associated secretory phenotype (SASP), particularly CCL2, CCL4, CXCL1 and CXCL2 strongly
      attracted and expanded T-cells, NK cells and monocytes stimulated tumor cell cytolytic
      activity of NK cells.

      Our overarching hypothesis is that in lung adenocarcinoma patients who are not on baseline
      steroids, pre-treatment with Dexamethasone will induce a persistent senescence phenotype in
      tumor cell sub-populations expressing moderate/high levels of GR and resultant chemokines
      produced by the senescent cells will mobilize host immune cells to reboot response to immune
      checkpoint inhibitors following complete Dexamethasone withdrawal. The investigators will
      test this hypothesis through the conduct of the following aims.

      Specific Aim 1: Use FLT-PET imaging and blood analysis to test whether a 7-14-day
      pre-treatment of lung adenocarcinoma patients with Dexamethasone followed by Dexamethasone
      withdrawal will induce persistent senescence related cell cycle arrest in 1 lesion in 60% of
      patients, (based on GR expression) accompanied by release of SASP proteins and activation of
      T and NK cells.

      Specific Aim 2: Test whether a 7-14-day pre-treatment of lung adenocarcinoma patients with
      Dexamethasone followed by Dexamethasone withdrawal and subsequent re-challenge with
      pembrolizumab will yield an overall response rate (ORR) of 33% to pembrolizumab in
      association with tumor GR status, SASP and immune cell activation.

      These aims will be conducted through a Phase II clinical trial designed as a single-arm
      two-stage study in Veterans whose lung adenocarcinoma has progressed on immune checkpoint
      inhibitors. Based on the investigators' preliminary data, the investigators expect that
      Dexamethasone will induce tumor senescence in at least one lesion in 60% of patients and
      secondarily improve overall response to pembrolizumab by 33%. Success with these aims would
      inform a larger study that could potentially change the way the investigators approach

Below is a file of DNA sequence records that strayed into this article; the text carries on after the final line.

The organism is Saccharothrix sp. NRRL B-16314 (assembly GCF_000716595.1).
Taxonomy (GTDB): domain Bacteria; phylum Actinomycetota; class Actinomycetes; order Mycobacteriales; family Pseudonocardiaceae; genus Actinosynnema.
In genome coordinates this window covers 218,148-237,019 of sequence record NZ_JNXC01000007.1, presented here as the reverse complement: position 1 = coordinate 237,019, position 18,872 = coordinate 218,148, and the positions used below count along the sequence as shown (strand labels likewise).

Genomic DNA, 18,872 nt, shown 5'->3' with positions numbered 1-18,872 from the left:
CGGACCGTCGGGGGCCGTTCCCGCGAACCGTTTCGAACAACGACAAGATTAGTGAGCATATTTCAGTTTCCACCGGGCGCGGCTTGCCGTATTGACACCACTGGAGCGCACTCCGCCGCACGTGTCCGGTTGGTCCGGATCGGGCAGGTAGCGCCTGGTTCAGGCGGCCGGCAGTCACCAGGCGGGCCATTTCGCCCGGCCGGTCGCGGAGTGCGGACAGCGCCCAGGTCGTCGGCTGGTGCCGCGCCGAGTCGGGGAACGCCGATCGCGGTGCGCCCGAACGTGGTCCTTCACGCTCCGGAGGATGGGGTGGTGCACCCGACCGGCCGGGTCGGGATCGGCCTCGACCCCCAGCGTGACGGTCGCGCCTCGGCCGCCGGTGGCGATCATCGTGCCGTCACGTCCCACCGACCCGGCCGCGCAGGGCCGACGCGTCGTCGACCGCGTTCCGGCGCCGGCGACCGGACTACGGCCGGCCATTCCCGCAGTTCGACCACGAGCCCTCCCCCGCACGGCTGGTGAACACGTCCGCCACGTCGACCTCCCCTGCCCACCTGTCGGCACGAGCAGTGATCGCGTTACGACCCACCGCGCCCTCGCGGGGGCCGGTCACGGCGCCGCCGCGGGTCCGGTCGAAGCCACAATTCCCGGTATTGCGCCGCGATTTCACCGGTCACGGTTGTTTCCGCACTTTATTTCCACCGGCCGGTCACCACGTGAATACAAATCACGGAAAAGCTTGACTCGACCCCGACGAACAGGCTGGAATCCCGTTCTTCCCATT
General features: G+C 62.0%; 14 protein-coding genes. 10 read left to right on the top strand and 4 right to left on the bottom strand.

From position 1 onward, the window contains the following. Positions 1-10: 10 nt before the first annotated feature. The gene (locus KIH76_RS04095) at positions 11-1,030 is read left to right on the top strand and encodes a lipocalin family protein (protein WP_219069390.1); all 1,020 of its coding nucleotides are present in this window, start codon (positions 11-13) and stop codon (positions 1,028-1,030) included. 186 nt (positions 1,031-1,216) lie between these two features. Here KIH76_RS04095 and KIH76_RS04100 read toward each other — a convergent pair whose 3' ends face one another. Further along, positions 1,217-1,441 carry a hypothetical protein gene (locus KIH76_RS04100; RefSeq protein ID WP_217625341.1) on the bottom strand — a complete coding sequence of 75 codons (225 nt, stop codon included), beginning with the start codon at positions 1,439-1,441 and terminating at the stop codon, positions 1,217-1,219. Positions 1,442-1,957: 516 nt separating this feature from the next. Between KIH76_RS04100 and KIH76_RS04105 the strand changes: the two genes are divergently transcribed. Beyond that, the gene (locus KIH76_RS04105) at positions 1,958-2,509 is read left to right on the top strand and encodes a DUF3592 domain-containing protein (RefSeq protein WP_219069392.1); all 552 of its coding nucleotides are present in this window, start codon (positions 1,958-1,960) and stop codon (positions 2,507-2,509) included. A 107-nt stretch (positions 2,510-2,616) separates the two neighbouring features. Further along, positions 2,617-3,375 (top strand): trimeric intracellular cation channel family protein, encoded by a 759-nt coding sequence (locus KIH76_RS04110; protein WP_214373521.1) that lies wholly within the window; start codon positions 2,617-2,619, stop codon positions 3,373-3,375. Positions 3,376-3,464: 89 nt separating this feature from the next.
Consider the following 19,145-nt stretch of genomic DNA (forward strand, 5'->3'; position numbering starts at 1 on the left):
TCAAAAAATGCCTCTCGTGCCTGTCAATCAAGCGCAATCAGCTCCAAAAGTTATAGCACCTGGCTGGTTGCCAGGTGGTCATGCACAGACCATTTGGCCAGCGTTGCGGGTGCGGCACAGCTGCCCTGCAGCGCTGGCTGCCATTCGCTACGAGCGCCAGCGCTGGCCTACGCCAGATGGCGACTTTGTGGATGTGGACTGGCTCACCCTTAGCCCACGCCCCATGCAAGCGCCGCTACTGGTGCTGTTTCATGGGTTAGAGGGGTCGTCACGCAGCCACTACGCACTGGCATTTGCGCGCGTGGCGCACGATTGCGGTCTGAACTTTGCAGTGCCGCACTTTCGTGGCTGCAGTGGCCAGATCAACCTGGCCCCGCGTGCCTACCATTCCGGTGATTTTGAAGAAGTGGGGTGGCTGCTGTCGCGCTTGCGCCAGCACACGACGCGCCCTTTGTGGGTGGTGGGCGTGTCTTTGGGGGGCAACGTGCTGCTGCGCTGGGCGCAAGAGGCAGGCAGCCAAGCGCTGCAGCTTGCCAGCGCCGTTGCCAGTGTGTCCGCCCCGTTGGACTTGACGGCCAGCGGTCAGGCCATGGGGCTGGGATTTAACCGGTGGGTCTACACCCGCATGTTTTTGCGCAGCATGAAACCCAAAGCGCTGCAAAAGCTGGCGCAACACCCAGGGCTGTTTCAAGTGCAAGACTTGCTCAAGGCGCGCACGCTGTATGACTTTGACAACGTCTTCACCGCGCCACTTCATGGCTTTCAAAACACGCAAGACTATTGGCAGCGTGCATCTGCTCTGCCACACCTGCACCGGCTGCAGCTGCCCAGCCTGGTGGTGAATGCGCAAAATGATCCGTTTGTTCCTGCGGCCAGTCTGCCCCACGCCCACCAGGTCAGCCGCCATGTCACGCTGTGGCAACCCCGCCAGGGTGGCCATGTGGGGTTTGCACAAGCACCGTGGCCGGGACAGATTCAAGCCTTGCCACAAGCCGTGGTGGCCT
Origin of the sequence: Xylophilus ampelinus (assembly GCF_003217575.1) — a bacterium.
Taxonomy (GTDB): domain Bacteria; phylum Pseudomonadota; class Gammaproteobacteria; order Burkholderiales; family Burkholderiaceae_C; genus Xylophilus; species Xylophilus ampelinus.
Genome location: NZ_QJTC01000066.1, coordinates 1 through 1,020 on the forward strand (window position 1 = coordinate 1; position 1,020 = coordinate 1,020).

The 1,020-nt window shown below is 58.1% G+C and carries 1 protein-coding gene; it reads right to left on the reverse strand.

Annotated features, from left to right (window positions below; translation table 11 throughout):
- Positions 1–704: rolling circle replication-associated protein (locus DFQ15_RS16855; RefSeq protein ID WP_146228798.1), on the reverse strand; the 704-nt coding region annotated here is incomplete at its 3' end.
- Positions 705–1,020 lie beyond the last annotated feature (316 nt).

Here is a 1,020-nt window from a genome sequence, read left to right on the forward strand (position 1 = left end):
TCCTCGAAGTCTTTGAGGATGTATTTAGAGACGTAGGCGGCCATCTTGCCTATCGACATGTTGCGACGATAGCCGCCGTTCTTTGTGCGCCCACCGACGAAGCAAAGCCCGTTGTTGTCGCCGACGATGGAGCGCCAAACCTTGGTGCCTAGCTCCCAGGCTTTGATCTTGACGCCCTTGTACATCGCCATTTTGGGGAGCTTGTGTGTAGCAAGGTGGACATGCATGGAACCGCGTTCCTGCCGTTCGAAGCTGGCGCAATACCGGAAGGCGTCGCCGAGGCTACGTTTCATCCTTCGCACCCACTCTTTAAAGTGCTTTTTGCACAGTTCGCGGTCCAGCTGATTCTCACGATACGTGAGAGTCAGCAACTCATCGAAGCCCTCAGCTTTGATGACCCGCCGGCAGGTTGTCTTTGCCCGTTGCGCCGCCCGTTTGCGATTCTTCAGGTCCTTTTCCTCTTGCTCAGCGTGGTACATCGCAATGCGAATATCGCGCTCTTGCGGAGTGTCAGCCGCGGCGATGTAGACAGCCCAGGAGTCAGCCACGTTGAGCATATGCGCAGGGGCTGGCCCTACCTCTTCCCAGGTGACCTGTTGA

patients with primary or acquired resistance to immune checkpoint inhibitors with an off the
      shelf medication that could re-sensitize lung adenocarcinoma to immune checkpoint inhibitors.
      The proposed research could substantially benefit Veterans with metastatic NSCLC, a group
      with the most genomically complex lung cancers and poor survival.
    

Trial Arms

NameTypeDescriptionInterventions
Lead in Dexamethasone followed by immunotherapyExperimentalescalating doses of pretreatment dexamethasone in patients who have failed initial immunotherapy to 1. assess changes in FLT PET uptake 2. assess overall response rates of pretreatment dexamethasone (dose from 1) on subsequent immunotherapy re-challenge
  • Dexamthasone

Eligibility Criteria

        Inclusion Criteria:

          -  Be willing and able to provide written informed consent/assent for the trial.

          -  Be 18 years of age on day of signing informed consent.

          -  Have a life expectancy of at least 6 months.

          -  Have a histologically confirmed diagnosis of stage IV NSCLC (includes patients who
             have progressed on durvalumab for Stage III NSCLC) and have at least one measurable
             lesion based on RECIST v1.1.

          -  Have a performance status of 0, 1 or 2 on the ECOG Performance Scale (Appendix 15.1).

          -  Demonstrate adequate organ function all screening labs should be performed within 14
             days of enrollment.

          -  Female subject of childbearing potential should have a serum pregnancy within 14 days
             of enrollment and 72 hours prior to receiving the first dose of study medications.

          -  Female subjects of childbearing potential must be willing to use a highly effective
             method of contraception as outlined in Section 6.3.3 for the course of the study
             through 180 days after the last dose of study medications.

               -  Note: Abstinence is acceptable if this is the usual lifestyle and preferred
                  contraception for the subject.

          -  Male subjects of childbearing potential must agree to use an adequate method of
             contraception starting with the first dose of study therapy through 180 days after the
             last dose of study therapy.

               -  Note: Abstinence is acceptable if this is the usual lifestyle and preferred
                  contraception for the subject.

          -  Adequate tissue sample for correlative studies. A new sample is not necessary if
             archival specimen is available and has adequate amount of tumor content (at least
             30%). This needs to be determined by a pathologist.

        Exclusion Criteria:

          -  Received palliative radiation within 7 days of enrollment.

          -  Has a known history of prior malignancy except if the patient has undergone
             potentially curative therapy with no evidence of that disease recurrence for 5 years
             since initiation of that therapy.

               -  Note: the time requirement for no evidence of disease for 5 years does not apply